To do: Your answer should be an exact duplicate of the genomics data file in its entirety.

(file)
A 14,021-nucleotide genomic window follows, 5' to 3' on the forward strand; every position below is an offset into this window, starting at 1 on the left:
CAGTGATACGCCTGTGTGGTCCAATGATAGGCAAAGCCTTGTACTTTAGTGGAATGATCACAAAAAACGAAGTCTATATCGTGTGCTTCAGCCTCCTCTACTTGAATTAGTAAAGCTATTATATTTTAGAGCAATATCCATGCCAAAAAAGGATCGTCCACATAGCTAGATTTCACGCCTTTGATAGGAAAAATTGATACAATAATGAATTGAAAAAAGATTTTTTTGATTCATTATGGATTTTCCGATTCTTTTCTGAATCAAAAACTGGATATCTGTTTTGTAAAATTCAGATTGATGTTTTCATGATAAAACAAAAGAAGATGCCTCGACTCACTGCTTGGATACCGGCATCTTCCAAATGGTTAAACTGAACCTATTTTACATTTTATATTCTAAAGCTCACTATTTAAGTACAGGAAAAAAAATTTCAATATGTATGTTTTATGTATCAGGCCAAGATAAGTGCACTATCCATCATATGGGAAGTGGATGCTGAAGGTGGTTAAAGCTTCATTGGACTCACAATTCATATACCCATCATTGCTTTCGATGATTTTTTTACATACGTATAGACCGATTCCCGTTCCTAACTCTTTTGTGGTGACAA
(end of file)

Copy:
A 14,021-nucleotide genomic window follows, 5' to 3' on the forward strand; every position below is an offset into this window, starting at 1 on the left:
CAGTGATACGCCTGTGTGGTCCAATGATAGGCAAAGCCTTGTACTTTAGTGGAATGATCACAAAAAACGAAGTCTATATCGTGTGCTTCAGCCTCCTCTACTTGAATTAGTAAAGCTATTATATTTTAGAGCAATATCCATGCCAAAAAAGGATCGTCCACATAGCTAGATTTCACGCCTTTGATAGGAAAAATTGATACAATAATGAATTGAAAAAAGATTTTTTTGATTCATTATGGATTTTCCGATTCTTTTCTGAATCAAAAACTGGATATCTGTTTTGTAAAATTCAGATTGATGTTTTCATGATAAAACAAAAGAAGATGCCTCGACTCACTGCTTGGATACCGGCATCTTCCAAATGGTTAAACTGAACCTATTTTACATTTTATATTCTAAAGCTCACTATTTAAGTACAGGAAAAAAAATTTCAATATGTATGTTTTATGTATCAGGCCAAGATAAGTGCACTATCCATCATATGGGAAGTGGATGCTGAAGGTGGTTAAAGCTTCATTGGACTCACAATTCATATACCCATCATTGCTTTCGATGATTTTTTTACATACGTATAGACCGATTCCCGTTCCTAACTCTTTTGTGGTGACAA